Greenhill, K. (2016). Open Arms Behind Barred Doors: Fear, Hypocrisy and Policy Schizophrenia in the European Migration Crisis. European Law Journal, 22 (3), 317–332.
Gregoratti C. (2007). Human Security. In: M. Bevir(ed), Encyclopedia of Governance (1st ed., pp. 428–432), London: SAGE.
Kaldor, M, Martin M. & Selchow S. (2008). Human Security: A European Strategic Narrative. International Policy Analysis. Bonn: Friedrich-Ebert-Stiftung.
Lochocki, T. (2018). The Rise of Populism in Western Europe: A Media Analysis on Failed Political Messaging. Cham, Switzerland: Springer. DOI 10.1007/978-3-319-62855-4
Maguire, M. (2015). Migrants in the Realm of Experts: The Migration-Crime-Terrorist Nexus after 9/11. In: G. Lazaridis and K. Wadia (eds.), The Securitisation of Migration in the EU: Debates since 9/11 (pp. 62–87), Basingstoke, Hampshire: Palgrave Macmillan.
National Security Strategies: Towards a New Generation, DCAF: Geneva Centre for Security Sector Governance, accessed June 20, 2020. https://issat.dcaf.ch/ser/Learn/SSR-in-Practice/Thematics-in-Practice/National-Security-Strategies.
National Security Strategy of the Republic of Serbia (2009). Official Gazette of the Republic of Serbia, No. 88.
National Security Strategy of the Republic of Serbia (2019). Official Gazette Official Gazette of the Republic of Serbia, No. 94.
Nyberg Sørensen N, Kleist N, Lucht H (2017). Europe and the refugee situation: Human Security Implications, DIIS REPORT 03, Copenhagen: Danish Institute for International Studies.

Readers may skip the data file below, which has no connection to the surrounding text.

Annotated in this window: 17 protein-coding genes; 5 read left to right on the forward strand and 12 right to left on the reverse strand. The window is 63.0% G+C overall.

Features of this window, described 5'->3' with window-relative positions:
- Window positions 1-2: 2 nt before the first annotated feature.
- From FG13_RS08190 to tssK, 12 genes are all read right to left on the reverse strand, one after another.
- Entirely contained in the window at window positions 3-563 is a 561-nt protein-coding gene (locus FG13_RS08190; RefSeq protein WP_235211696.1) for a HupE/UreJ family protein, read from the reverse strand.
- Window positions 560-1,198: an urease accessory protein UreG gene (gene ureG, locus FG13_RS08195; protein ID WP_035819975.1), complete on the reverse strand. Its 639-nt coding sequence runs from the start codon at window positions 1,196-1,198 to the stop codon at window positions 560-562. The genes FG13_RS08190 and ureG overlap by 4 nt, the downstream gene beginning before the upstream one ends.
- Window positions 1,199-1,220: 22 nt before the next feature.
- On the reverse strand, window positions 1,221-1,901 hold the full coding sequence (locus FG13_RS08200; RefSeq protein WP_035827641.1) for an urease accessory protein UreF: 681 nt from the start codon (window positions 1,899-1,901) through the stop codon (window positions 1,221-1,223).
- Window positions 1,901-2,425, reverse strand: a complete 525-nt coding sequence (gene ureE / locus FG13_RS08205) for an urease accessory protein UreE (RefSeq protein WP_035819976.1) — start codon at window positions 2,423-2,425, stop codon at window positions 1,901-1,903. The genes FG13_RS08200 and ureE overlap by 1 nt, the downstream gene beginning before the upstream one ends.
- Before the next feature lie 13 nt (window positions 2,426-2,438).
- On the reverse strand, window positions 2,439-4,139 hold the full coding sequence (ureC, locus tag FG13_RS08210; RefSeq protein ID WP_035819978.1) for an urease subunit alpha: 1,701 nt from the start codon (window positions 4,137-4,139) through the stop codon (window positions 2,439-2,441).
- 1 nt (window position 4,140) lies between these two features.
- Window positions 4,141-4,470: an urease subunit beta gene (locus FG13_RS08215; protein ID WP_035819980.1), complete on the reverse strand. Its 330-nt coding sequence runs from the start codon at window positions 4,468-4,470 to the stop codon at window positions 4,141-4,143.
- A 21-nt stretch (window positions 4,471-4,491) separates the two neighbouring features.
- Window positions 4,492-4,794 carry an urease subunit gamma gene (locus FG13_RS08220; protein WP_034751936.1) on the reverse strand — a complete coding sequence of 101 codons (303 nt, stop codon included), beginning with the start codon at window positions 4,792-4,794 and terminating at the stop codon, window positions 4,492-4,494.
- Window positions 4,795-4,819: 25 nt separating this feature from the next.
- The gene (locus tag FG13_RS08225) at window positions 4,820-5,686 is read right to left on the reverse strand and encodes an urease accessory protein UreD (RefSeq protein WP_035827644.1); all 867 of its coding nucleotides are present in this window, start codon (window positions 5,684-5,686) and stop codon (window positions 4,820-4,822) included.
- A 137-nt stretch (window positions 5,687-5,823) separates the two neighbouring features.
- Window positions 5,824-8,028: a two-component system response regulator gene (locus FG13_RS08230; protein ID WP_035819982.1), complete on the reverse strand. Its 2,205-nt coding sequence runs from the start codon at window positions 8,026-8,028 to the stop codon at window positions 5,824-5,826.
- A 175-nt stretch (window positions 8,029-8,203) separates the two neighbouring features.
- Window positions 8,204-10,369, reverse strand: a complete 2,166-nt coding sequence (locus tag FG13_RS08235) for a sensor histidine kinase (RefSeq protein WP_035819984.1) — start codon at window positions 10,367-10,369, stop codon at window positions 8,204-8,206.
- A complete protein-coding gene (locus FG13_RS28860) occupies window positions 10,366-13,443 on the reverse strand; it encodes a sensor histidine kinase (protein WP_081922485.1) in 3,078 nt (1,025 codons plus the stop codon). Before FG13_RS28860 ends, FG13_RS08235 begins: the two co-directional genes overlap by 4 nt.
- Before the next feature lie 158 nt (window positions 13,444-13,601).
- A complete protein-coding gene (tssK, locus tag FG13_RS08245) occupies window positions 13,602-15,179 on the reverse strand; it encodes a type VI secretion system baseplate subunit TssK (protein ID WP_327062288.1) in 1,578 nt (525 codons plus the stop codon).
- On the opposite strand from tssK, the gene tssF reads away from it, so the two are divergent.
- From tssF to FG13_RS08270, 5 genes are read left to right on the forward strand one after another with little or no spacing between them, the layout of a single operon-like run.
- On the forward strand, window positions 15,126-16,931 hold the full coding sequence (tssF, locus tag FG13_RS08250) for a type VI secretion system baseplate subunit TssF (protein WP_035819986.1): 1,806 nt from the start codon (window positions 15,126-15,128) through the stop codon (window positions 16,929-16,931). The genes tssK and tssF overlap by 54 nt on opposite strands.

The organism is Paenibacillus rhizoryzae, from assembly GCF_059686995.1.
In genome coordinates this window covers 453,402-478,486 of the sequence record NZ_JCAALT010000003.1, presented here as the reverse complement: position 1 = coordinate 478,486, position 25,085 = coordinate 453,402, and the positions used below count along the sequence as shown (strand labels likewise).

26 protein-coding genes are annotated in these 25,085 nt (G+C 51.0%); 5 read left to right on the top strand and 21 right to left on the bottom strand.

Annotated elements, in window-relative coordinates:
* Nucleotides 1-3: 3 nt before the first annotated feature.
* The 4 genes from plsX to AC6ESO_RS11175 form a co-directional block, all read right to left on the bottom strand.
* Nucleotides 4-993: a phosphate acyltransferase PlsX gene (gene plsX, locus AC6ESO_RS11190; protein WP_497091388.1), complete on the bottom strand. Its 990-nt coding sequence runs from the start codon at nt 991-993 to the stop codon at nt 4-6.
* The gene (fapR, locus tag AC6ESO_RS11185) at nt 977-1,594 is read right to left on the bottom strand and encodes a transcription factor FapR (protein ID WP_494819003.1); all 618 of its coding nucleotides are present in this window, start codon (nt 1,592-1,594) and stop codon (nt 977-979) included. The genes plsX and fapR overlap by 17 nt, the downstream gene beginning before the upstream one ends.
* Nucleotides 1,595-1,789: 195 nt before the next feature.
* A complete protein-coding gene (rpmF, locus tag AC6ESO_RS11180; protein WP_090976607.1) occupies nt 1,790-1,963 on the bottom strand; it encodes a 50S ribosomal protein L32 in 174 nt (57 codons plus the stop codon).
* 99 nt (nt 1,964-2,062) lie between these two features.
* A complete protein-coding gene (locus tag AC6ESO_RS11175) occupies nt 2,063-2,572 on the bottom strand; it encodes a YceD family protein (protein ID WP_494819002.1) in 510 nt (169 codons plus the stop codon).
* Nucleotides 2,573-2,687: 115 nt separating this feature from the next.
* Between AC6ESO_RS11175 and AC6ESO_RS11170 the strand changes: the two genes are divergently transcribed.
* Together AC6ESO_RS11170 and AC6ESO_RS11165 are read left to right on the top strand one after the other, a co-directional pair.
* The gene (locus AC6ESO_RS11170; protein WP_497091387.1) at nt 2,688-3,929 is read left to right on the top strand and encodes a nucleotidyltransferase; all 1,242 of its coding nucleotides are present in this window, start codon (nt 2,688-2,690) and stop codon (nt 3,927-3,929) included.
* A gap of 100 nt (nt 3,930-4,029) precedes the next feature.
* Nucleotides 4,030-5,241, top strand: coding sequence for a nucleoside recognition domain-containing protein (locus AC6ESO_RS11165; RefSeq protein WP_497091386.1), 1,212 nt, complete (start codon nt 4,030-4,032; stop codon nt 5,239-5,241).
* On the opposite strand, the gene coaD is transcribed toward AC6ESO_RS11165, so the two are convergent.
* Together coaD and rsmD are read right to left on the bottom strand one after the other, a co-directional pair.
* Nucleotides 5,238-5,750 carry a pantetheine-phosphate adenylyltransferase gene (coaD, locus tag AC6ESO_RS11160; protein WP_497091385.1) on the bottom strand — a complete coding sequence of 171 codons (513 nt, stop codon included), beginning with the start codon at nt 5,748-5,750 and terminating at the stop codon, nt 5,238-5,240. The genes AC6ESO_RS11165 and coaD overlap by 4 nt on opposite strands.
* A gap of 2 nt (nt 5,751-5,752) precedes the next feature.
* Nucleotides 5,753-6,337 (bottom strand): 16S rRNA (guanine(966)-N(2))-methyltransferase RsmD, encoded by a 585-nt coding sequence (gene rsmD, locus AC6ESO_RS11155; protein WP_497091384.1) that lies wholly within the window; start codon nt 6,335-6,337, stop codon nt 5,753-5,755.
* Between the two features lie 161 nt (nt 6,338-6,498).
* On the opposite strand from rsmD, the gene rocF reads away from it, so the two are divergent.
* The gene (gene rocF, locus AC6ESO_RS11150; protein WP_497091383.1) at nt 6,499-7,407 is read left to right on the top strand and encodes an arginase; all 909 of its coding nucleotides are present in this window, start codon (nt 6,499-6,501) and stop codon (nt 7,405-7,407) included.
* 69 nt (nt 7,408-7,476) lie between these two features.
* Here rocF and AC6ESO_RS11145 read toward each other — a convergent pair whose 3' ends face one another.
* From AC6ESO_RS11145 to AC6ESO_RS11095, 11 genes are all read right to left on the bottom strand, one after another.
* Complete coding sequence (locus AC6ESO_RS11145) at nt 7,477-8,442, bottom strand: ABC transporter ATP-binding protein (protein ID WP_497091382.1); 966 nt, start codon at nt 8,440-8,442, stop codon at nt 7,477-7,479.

Report on the state of the environment in the Republic of Serbia (2019). Belgrade: Ministry of Environmental Protection - Environmental Protection Agency.
Scott, E. (2019). Trump’s most insulting — and violent — language is often reserved for immigrants, The Washington Post. Accessed July 30 2020. https://www.washingtonpost.com/politics/2019/10/02/trumps-most-insulting-violent-language-is-often-reserved-immigrants/.
SHARE Foundation, “Thousands of Cameras” - a citizen response to mass biometric surveillance, accessed July 23 2020. https://privacyinternational.org/case-study/3967/thousands-cameras-citizen-response-mass-biometric-surveillance.
Shared Vision, Common Action - A Stronger Europe: A Global Strategy for the European Union’s Foreign and Security Policy (2016). Accessed July 22 2020. https://eeas.europa.eu/archives/docs/top_stories/pdf/eugs_review_web.pdf.
Stojarová, V. (2018). Populist, Radical and Extremist Political Parties in Visegrad countries vis à vis the migration crisis. In the name of the people and the nation in Central Europe, Open Political Science, 1, 32–45.
Thakur, R. (2004). A Political Worldview. Security Dialogue, 35(3), 347–348. Doi: 10.1177/096701060403500307.
Toscano, E. (2015). The Rise of Italian Populism and ‘Fascism of the Third Millennium’ in the Age of Migration and Security. In: G. Lazaridis and K. Wadia (eds.). The Securitisation of Migration in the EU: Debates since 9/11 (pp. 167–183), Basingstoke, Hampshire: Palgrave Macmillan.
Trobbiani, R. (2013). How Should National Security and Human Security Relate to Each Other?, E-International Relations, accessed on June 28, 2020. https://www.e-ir.info/2013/04/26/how-should-national-security-and-human-security-relate-to-each-other/.
Vietti, F., Scribner, T. (2013). Human Insecurity: Understanding International Migration from a Human Security Perspective. Journal on Migration and Human Security, 1(1), 17–31.
Wodak R., Boukala S. (2015). European identities and the revival of nationalism in the European Union: A discourse historical approach, Journal of Language and Politics, 14(1), 87–109. Doi: 10.1075/jlp.14.1.05wod.